Shot over four years, This Way of Life is an intimate portrait of Peter Karena and his family. Masterful in the saddle and Hollywood handsome, Peter lives by an internal code of values and honor largely lost in modern times. Though European, Peter was adopted into a Maori family and is Maori in all but skin. He is a horse-whisperer, philosopher, hunter, and builder, a husband and father. Despite seemingly overwhelming challenges, Peter refuses to compromise. Especially troubling to Peter is his broken relationship with his adopted father – a malevolent man who refuses to leave him alone.
Peter’s wife Colleen Karena (Ngati Maniapoto) is the keeper of her family’s taonga tuku iho (heritage). A true matriarch, Colleen sees family as the center of the universe and mothering as the world’s most important job. As the film progresses, we discover her quiet exterior conceals a profound and beautifully articulated approach to parenting resulting in the physical competence and emotional openness of her children.
The film portrays the intimate life of the Karena family. In their early 30’s, Peter and Colleen have six kids and 50 horses. We follow them up into the Ruahine ranges and down to their hidden beach camp. Against these isolated backdrops we explore family relationships, their connection to nature, their keen survival skills and their absolute intimacy with each other and their horses.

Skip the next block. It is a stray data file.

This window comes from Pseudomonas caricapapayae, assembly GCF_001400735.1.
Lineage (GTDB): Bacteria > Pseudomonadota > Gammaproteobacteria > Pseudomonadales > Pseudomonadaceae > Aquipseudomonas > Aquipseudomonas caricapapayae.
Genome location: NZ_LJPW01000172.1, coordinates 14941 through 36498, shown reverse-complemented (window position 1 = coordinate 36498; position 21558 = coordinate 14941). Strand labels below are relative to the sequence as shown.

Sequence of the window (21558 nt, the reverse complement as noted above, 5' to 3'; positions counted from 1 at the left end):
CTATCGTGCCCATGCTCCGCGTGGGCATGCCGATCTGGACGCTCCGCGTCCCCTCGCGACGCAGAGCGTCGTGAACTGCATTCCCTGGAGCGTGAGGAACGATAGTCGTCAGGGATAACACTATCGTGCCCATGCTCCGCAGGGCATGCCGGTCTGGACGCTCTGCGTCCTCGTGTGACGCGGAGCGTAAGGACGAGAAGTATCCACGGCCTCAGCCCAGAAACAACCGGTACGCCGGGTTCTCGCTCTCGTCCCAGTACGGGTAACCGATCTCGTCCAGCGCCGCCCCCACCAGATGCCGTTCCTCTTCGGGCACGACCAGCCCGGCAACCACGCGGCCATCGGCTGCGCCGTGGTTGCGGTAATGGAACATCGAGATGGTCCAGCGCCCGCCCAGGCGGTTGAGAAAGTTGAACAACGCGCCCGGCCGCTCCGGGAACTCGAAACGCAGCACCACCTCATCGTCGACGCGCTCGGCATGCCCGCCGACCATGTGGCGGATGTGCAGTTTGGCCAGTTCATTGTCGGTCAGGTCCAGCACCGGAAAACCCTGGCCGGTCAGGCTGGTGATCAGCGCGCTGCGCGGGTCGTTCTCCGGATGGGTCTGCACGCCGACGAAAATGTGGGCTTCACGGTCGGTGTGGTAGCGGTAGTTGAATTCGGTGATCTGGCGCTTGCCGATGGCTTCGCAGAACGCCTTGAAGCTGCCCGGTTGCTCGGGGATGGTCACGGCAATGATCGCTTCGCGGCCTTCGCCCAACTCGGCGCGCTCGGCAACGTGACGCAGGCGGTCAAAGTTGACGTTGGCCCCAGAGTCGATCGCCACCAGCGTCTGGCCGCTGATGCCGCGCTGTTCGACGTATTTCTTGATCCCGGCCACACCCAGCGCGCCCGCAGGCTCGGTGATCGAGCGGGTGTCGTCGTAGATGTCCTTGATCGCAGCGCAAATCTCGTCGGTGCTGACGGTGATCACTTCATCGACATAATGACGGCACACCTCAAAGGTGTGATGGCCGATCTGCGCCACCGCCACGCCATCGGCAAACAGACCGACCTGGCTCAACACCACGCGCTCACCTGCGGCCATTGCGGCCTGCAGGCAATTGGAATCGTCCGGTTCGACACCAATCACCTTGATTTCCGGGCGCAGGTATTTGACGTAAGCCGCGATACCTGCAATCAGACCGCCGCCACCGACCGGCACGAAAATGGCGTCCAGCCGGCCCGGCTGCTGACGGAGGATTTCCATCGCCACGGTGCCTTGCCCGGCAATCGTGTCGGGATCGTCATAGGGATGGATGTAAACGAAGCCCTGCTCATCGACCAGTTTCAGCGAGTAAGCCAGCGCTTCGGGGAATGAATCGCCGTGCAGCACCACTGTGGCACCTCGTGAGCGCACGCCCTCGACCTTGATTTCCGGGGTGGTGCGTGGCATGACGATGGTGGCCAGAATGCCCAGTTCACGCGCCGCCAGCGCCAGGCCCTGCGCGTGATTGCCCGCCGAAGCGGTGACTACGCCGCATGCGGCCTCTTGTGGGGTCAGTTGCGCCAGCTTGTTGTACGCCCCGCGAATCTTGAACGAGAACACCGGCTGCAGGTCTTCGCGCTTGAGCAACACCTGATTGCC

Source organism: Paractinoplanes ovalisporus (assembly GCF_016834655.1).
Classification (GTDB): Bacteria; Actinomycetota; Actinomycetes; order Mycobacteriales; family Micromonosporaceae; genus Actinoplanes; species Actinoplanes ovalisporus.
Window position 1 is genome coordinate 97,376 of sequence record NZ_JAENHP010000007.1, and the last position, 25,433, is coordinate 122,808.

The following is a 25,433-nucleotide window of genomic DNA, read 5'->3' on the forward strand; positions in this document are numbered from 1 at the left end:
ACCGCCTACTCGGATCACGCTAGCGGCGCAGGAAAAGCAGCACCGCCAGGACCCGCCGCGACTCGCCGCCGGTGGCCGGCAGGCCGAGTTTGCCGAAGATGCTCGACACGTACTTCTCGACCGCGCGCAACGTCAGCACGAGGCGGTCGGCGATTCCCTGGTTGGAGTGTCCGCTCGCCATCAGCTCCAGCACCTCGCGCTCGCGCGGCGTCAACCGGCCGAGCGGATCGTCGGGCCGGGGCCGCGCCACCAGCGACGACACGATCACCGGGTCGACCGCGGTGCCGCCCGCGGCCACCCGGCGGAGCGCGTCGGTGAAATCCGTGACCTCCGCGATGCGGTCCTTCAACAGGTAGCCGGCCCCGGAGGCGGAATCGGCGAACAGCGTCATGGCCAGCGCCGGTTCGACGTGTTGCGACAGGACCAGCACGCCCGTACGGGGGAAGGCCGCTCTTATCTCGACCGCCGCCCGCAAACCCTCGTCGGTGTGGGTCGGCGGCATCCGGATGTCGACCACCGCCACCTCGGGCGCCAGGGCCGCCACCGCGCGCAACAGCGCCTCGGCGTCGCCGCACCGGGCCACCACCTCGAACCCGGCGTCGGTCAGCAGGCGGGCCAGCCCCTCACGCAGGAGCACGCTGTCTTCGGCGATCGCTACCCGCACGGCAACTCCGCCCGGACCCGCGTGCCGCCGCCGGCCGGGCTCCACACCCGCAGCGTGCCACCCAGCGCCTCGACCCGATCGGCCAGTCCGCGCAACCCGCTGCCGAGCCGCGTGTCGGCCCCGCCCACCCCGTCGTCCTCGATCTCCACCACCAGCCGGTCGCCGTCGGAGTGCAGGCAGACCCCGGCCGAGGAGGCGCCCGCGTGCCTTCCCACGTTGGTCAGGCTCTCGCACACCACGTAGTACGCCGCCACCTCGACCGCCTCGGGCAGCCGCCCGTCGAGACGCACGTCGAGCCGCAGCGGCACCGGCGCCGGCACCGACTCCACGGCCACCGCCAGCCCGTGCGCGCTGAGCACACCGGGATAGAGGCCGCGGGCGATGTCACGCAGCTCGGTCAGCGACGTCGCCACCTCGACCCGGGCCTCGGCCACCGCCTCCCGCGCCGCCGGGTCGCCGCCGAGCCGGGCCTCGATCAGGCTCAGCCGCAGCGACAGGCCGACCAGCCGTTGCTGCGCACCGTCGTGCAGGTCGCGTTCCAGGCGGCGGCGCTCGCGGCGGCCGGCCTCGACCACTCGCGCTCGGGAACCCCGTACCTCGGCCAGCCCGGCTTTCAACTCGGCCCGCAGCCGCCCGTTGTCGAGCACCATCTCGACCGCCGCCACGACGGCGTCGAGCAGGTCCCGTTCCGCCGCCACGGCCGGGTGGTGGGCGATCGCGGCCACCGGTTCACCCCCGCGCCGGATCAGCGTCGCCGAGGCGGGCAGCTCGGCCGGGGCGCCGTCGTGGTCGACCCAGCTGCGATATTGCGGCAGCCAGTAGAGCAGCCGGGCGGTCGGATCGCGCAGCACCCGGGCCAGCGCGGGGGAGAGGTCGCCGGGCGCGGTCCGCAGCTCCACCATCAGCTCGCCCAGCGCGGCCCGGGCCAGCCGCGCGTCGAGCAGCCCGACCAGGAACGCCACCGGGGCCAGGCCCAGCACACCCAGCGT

We watch as Peter and Colleen celebrate the birth of a child and cope with a late miscarriage. Their attempts to navigate the discord between Peter and his father culminate in the theft of his valuable herd of horses and the burning of their beloved family home. Now homeless, we watch as Peter steers his family toward a new way of living and being. Regardless of their hardships, the Karenas manage to never lose sight of the magic in the everyday.
Nowhere is this more apparent than in the Karena children. Untamed and unafraid, the idea of risk is alien to them. To watch seven-year-old Aurora expertly ride a massive stallion bareback with no more than a rope halter asks us to reexamine our ideas of what children are capable of.
In This Way of Life, the Karenas unite their philosophy with their circumstances, turning hardship into a meaningful and satisfying life.